AP

FILE - Senate Majority Leader Chuck Schumer, D-N.Y., speaks to reporters at the Capitol in Washingt...
Associated Press

Landmark same-sex marriage bill wins Senate passage

WASHINGTON (AP) — The Senate passed bipartisan legislation Tuesday to protect same-sex marriages, an extraordinary sign of shifting national politics on the issue and a measure of relief for the hundreds of thousands of same-sex couples who have married since the Supreme Court’s 2015 decision that legalized gay marriage nationwide. The bill, which would ensure […]
17 hours ago
Associated Press

Safety board recommends new measures for Alaska air tours

WASHINGTON (AP) — Federal accident investigators say the government should issue regulations to improve the safety of air tours in part of Alaska where seven sightseeing planes have crashed since 2007, killing 31 people. The National Transportation Safety Board said Tuesday that the Federal Aviation Administration should tighten rules about minimum visibility during flights and […]
17 hours ago
Associated Press

Recount efforts hold up Pennsylvania election certifications

HARRISBURG, Pa. (AP) — Pennsylvania elections officials said Tuesday “a handful” of counties have not fully reported results from this month’s election, at least in part because organized efforts to seek recounts are pending in court. The Department of State declined to say how many of the state’s 67 counties failed to meet the deadline […]
17 hours ago
Associated Press

Chicago police arrest 2 men in fatal shooting of girl, 12

CHICAGO (AP) — Two men have been arrested and charged with murder in the fatal March shooting of a girl who was struck in the head by a stray bullet after celebrating her 12th birthday, Chicago police said Tuesday. Malik Parish, 22, and Abdul Ali, 20, were arrested on Sunday, Chicago Police Superintendent David Brown […]
17 hours ago
President Joe Biden speaks at the top of a meeting with congressional leaders to discuss legislativ...
Associated Press

EXPLAINER: What to know on Congress’ bid to bar rail strike

WASHINGTON (AP) — President Joe Biden is asking Congress to intervene to avert a potentially crippling freight rail strike before Christmas and House Speaker Nancy Pelosi is calling a vote this week to do so, even if it means handing a defeat to Democratic allies in the labor movement. The legislation urged by Biden and […]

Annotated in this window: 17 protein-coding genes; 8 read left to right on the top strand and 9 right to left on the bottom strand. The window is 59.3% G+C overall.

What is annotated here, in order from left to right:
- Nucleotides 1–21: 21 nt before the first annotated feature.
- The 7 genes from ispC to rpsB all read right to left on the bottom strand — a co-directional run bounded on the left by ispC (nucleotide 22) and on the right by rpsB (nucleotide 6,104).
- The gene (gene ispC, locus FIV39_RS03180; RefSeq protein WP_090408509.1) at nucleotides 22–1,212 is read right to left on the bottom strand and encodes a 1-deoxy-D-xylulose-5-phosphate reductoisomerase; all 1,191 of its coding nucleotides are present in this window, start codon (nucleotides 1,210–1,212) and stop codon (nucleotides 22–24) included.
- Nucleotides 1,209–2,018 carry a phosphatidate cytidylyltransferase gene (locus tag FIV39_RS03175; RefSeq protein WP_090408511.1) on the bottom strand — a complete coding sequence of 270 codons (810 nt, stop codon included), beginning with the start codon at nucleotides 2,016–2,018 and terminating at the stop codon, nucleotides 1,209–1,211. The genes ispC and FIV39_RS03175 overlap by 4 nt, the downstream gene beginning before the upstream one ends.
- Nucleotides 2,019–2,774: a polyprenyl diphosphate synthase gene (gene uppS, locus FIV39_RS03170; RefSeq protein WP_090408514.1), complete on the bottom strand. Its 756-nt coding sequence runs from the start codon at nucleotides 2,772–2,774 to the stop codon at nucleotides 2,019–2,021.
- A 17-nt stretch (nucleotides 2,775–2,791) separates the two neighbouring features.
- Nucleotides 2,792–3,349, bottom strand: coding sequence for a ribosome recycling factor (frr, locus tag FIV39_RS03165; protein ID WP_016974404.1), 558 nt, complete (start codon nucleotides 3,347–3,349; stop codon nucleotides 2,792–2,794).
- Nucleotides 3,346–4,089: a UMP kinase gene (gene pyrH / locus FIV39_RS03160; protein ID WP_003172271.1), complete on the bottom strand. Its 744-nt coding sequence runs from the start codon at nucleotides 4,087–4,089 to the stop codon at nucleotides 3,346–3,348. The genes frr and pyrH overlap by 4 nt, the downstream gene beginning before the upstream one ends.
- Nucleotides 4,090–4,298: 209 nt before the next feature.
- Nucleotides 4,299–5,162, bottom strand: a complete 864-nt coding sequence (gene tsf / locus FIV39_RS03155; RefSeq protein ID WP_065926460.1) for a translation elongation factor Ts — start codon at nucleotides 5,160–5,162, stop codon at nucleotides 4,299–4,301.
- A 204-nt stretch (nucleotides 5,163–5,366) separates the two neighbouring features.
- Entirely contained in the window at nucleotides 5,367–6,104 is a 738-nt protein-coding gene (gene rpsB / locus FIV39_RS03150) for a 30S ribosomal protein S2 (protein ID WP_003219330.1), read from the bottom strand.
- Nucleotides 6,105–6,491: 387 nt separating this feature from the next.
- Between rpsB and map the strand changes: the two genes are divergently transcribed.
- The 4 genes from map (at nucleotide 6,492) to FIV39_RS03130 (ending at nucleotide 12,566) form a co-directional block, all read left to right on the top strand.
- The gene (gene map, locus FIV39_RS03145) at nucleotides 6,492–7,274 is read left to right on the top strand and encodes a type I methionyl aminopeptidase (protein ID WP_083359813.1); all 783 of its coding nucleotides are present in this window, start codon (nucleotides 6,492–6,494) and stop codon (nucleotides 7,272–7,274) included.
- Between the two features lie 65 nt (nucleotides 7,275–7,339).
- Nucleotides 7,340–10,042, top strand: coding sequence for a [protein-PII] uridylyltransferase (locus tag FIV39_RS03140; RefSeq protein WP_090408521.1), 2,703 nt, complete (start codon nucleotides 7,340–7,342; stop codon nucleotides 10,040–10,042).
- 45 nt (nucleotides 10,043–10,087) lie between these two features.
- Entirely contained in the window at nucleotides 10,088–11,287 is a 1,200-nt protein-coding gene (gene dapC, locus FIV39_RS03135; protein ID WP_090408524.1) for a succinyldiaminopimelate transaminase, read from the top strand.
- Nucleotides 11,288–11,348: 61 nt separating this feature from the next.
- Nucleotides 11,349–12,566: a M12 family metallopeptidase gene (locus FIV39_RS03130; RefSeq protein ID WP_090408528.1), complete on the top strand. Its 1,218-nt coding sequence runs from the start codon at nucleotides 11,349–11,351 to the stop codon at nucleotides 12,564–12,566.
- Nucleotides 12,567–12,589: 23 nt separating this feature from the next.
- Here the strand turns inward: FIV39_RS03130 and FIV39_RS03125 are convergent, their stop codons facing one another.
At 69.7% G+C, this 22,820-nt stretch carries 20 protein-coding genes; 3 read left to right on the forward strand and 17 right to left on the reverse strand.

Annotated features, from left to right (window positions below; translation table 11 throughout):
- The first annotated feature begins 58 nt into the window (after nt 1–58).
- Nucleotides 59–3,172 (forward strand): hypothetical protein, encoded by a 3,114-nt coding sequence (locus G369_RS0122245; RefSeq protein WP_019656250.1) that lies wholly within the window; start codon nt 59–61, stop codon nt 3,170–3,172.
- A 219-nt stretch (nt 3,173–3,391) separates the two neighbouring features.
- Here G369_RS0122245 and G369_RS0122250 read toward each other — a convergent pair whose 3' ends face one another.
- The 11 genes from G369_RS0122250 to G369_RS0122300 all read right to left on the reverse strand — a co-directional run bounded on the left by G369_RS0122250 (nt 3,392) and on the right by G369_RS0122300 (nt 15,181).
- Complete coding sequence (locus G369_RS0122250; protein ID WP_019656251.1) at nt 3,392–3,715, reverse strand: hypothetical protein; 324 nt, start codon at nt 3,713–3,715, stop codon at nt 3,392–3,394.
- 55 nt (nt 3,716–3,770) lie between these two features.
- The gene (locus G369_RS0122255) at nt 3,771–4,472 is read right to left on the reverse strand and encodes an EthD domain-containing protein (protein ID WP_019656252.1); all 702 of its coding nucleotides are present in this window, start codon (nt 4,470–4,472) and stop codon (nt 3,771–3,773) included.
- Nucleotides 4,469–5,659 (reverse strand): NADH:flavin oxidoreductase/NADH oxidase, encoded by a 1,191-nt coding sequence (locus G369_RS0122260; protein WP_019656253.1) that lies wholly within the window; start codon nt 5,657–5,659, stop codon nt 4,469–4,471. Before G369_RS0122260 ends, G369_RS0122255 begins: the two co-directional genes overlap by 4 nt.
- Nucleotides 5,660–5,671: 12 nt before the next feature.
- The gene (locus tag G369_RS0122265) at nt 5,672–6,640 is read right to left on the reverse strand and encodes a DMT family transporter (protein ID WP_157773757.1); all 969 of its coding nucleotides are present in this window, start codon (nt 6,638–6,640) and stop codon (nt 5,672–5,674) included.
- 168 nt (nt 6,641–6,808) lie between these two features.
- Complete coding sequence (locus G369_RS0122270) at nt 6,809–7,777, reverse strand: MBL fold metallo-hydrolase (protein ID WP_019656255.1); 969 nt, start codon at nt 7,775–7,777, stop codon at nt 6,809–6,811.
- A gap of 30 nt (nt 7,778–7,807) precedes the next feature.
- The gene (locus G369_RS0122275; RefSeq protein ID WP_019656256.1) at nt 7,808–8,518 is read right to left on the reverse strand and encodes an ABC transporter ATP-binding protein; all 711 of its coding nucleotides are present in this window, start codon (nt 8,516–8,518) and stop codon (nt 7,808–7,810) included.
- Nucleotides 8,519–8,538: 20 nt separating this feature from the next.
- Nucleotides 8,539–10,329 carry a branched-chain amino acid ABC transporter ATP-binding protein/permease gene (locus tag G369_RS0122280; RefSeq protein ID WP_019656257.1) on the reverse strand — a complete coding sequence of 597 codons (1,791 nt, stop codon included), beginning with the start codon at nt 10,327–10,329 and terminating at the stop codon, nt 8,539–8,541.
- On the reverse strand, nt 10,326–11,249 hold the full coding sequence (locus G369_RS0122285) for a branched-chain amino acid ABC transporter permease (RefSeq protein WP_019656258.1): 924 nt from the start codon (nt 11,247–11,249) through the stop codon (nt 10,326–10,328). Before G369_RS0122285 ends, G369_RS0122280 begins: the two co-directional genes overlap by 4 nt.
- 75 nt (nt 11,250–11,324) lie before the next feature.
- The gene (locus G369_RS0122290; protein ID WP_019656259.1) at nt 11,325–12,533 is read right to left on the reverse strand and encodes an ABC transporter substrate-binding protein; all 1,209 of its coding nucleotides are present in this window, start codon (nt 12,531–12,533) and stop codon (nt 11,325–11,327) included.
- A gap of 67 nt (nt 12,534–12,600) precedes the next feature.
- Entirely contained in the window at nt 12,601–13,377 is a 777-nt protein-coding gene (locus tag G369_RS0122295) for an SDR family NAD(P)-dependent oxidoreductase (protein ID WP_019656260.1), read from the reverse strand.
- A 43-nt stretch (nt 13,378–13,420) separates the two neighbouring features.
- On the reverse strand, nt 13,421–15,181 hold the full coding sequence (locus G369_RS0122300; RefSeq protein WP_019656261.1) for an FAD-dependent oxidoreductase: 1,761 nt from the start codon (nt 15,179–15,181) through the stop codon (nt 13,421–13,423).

17 hours ago
Associated Press

Vet’s lawsuit blaming antimalarial drug for psychosis tossed

LOS ANGELES (AP) — A federal judge threw out a lawsuit against the maker of an anti-malarial drug blamed for causing psychotic behavior and neurological damage to U.S. servicemembers, ruling that the case had no right to be filed in California. The proposed class-action case brought last year by an Army veteran accused Roche Laboratories […]
17 hours ago

Sponsored Articles

(Photo via MLB's Arizona Fall League / Twitter)...
Arizona Fall League

Top prospects to watch at this year’s Arizona Fall League

One of the most exciting elements of the MLB offseason is the Arizona Fall League, which began its 30th season Monday.
...
Day & Night Air Conditioning, Heating and Plumbing

Here are 4 signs the HVAC unit needs to be replaced

Pool renovations and kitchen upgrades may seem enticing, but at the forefront of these investments arguably should be what residents use the most. In a state where summertime is sweltering, access to a functioning HVAC unit can be critical.
...
Day & Night Air Conditioning, Heating and Plumbing

Ways to prevent clogged drains and what to do if you’re too late

While there are a variety of ways to prevent clogged drains, it's equally as important to know what to do when you're already too late.
Ukraine orchestra’s leader debuts at Met with Russian opera